You also don’t have to worry about sitting on the toilet and contracting sexually transmitted infections like chlamydia, gonorrhea and syphilis, Kini adds, because they die as soon as they leave the protection of the mucous membrane. However, viruses such as hepatitis, HPV, HIV and herpes “can live outside the body on surfaces from seconds to weeks,” she says.

Yet, generally speaking, intact skin – that is, no open wounds – and the existing healthy, protective microbes in our bodies “do a very good job of keeping out the germs we pick up in public restrooms.” or elsewhere to cause infections,” explains Garey. “For this reason, sitting on a toilet seat and picking up a few germs usually won’t make you sick.”

What can I do about this?

In short, the best thing you can do to avoid germs in public restrooms is to minimize your contact with frequently touched areas such as flush handles, toilet seats, and faucets (or at least d (avoid touching your face afterwards) and wash your hands. as soon as possible and thoroughly “with soap and water, scrubbing with the soap for at least 20 seconds,” says Garey.

If your bathroom of choice has a sink with a built-in hand dryer alongside the taps, it may be worth opting for hand sanitizer, as Ciric says tumble dryers can throw germs and moisture in the sink onto your hands, eliminating them. your efforts – “a recipe for disaster,” she says.

As for whether to sit or squat over the toilet, that’s really a personal choice. “If you have leg strength and it makes you feel better, squatting is totally OK,” says Garey. However, as Ciric says, you’re not likely to get a bug on the skin on your legs if you don’t have any open sores. “It’s easier to hover over some features than others,” Ciric notes, so it’s not worth hurting yourself trying to poop.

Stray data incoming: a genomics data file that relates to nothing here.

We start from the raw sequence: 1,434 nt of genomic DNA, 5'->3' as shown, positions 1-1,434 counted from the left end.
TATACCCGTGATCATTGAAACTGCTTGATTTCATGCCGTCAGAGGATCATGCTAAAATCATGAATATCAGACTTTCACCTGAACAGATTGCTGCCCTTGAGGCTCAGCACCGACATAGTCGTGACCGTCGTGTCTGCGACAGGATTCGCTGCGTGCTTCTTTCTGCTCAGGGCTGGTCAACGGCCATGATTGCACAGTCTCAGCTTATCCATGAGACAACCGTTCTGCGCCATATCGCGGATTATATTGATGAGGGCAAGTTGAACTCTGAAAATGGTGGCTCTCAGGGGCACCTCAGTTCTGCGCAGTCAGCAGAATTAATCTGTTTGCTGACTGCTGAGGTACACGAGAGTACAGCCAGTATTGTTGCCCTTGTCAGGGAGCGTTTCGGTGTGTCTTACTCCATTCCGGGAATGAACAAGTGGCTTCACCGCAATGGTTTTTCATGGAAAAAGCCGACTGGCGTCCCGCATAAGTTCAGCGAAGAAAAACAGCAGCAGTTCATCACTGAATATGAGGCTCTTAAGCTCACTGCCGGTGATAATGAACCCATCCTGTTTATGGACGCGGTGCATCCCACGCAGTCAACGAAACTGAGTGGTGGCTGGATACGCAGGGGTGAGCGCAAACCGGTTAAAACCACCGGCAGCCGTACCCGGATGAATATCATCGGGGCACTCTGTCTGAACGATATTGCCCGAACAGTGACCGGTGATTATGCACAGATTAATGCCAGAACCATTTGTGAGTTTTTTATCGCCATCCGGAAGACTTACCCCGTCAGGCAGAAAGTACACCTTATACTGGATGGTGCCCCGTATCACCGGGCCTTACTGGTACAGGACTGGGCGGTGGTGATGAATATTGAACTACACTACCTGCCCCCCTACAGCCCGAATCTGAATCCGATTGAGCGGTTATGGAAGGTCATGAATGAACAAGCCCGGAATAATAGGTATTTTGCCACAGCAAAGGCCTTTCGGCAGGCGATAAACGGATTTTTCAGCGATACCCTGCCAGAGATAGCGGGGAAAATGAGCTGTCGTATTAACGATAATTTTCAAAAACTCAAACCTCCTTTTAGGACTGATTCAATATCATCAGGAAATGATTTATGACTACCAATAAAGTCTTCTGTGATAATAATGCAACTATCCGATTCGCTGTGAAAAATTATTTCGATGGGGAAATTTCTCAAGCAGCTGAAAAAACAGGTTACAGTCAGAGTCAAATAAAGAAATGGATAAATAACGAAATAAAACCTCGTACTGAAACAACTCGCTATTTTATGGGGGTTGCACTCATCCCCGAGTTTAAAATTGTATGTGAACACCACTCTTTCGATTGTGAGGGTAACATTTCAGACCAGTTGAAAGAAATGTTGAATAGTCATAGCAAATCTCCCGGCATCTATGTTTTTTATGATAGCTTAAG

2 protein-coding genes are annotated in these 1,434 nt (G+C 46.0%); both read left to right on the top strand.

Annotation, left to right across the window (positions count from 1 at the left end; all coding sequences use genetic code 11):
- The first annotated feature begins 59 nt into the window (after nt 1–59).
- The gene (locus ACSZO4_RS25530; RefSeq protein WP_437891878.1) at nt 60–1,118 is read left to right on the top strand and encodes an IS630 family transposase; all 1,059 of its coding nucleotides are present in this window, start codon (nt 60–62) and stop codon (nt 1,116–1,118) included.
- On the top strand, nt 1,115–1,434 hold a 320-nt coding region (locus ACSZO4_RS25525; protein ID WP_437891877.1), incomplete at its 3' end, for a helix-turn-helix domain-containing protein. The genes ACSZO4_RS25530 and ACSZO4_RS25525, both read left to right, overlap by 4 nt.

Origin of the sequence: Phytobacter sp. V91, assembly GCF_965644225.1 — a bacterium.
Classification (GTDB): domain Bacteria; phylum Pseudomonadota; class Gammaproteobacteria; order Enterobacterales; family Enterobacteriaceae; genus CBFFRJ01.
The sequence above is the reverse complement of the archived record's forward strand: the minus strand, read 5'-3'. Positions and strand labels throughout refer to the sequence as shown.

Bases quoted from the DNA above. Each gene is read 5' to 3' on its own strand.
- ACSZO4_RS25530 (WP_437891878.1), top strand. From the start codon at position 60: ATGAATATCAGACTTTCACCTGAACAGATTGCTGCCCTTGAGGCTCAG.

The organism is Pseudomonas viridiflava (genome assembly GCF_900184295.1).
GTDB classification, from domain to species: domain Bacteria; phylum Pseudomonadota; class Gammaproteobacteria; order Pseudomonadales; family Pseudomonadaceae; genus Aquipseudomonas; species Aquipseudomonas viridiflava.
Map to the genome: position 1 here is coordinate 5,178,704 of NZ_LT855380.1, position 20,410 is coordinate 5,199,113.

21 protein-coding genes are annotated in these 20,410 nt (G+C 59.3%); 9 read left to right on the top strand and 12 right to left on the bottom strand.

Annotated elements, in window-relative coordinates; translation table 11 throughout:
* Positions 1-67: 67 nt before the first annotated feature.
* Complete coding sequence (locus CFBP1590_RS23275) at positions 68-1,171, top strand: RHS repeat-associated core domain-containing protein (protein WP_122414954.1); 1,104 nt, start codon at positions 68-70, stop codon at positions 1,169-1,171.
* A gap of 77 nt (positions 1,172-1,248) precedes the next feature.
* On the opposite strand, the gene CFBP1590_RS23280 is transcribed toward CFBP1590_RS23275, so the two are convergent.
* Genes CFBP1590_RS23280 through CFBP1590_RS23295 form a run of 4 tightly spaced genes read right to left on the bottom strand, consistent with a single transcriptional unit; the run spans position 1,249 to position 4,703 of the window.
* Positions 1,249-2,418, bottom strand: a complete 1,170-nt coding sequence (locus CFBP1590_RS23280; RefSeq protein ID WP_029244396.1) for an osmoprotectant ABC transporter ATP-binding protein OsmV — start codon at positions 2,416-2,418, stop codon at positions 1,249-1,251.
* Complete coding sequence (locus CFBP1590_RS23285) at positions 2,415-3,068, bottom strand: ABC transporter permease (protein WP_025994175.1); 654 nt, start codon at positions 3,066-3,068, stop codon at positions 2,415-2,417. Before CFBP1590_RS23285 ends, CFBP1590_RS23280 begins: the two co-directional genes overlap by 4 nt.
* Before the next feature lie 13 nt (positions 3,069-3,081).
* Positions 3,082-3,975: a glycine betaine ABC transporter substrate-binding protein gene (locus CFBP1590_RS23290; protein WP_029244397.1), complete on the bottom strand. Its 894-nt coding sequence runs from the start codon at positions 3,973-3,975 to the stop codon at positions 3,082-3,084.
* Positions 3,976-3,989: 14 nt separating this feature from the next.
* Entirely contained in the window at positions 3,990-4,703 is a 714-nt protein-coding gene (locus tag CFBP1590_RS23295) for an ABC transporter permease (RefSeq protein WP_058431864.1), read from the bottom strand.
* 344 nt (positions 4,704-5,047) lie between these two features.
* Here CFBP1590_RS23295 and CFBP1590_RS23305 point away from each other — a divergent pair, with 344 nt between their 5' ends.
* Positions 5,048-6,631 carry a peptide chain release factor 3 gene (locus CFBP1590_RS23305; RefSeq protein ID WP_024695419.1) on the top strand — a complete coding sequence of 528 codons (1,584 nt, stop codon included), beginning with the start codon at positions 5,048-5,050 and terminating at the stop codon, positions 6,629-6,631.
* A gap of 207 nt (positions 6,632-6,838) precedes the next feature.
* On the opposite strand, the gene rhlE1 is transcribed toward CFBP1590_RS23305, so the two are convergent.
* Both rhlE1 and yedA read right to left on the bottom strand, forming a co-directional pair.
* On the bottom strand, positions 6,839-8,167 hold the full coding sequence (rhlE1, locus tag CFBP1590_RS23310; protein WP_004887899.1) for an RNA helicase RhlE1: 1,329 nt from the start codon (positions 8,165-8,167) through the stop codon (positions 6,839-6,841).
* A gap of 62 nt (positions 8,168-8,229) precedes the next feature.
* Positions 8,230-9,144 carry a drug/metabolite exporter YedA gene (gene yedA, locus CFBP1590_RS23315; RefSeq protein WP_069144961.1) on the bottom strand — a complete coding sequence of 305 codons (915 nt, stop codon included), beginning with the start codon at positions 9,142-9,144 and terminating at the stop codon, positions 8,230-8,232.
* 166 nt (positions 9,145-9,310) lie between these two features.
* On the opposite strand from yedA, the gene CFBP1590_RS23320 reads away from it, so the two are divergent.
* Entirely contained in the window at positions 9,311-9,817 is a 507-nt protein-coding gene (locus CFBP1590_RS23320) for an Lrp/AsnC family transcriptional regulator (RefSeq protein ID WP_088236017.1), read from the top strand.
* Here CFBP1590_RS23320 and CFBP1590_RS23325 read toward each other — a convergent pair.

Ciric and Garey say it’s good to use a toilet seat protector. But if you’re specifically concerned about the seat, it’s even better to pack some disinfectant wipes to quickly clean the seat and rinse the handle – the handle is much more likely to get germs, as people touch it immediately after the seat. having wiped, Ciric emphasizes – before sitting down. If you’re extra cautious: Carry your own toilet paper to avoid using potentially contaminated — and let’s be honest, crappy — single-ply toilet paper in the stall, Kini suggests. Finally, avoid putting your purse or other items on the stall floor, because “this is usually the dirtiest area in the bathroom and is usually the one that is cleaned the least.” , explains Garey.

The main thing to remember

Although public restrooms can be disgusting, the limited time spent there generally makes them safe, as long as you avoid touching your face and wash your hands immediately. “This should help manage business and leave a person without worry of infectious disease,” Garey says.